Thursday, September 27, 2007

Study, News Report Confuse Effectiveness of Acupuncture

Does acupuncture work, or doesn’t it? An AP headline reads, “Study: Acupuncture works for back pain.” But when you click into the article you find that, “fake acupuncture works nearly as well as the real thing for low back pain.” Um, if the fake stuff has the same effect as the real stuff, then isn’t it all psychosomatic? That is, isn’t it just the mind that’s making things better?

First, let’s look at what they mean by “fake acupuncture.” Basically, when going the fake route, they inserted needles in the wrong places and wrong depths. Wrong compared to the “real” version, of course.

So scientists wonder whether or not any collection of pin pricks can “block” the pain. Still, I’m wondering, if the real thing works the same as the fake, can you say Acupuncture actually “works?”
When asked how acupuncture works, University of Maryland’s “director of complementary medicine,” Dr. Brian Berman said it works for reasons that can’t be explained in “Western terms.” Magic? According to the AP report, Berman feels acupuncture works by “changing the way the brain processes pain signals or by releasing natural painkillers in the body.” Um, if they can’t prove that using the scientific method, does that mean it’s magic? Or am I just being another arrogant Westerner?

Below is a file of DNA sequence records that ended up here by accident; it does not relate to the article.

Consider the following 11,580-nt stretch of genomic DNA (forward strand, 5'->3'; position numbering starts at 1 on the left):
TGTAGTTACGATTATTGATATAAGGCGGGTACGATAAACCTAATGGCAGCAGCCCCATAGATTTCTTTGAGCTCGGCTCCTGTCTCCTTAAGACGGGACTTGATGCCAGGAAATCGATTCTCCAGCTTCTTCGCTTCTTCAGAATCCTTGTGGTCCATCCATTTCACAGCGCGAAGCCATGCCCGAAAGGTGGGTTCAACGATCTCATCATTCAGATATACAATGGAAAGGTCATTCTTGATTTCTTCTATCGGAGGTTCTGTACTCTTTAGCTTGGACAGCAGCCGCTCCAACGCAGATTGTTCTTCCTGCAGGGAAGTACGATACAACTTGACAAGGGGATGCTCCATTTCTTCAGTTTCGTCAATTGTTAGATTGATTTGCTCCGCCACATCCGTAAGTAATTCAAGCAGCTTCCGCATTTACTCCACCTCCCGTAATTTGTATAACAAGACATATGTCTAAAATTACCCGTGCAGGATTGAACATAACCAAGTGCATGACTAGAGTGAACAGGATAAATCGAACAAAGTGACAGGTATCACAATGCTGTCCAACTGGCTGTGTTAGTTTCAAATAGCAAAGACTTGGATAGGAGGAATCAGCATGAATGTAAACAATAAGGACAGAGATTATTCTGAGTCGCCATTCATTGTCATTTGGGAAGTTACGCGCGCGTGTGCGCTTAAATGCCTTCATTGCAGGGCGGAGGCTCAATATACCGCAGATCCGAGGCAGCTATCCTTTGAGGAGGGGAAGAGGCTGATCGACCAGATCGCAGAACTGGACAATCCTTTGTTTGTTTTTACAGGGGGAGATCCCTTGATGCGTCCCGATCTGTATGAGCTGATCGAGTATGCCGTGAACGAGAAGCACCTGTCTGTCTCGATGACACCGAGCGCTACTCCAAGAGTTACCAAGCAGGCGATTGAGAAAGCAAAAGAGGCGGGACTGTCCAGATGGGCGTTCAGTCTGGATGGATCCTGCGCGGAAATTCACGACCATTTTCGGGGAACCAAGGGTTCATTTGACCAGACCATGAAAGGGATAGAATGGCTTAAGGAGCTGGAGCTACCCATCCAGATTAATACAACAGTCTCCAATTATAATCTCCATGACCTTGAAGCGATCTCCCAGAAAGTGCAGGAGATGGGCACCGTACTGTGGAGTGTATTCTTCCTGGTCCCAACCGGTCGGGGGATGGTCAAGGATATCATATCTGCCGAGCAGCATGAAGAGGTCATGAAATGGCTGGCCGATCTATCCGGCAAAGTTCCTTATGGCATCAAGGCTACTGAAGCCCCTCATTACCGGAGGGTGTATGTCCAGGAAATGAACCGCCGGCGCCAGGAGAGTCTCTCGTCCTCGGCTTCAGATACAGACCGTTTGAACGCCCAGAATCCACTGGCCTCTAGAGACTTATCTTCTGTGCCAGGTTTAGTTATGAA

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I started pound360 to channel my obsession with vitamins, running and the five senses. Eventually, I got bored focusing on all that stuff, so I came back from a one month hiatus in May of 2007 (one year after launching Pound360) and broadened my mumblings here to include all science.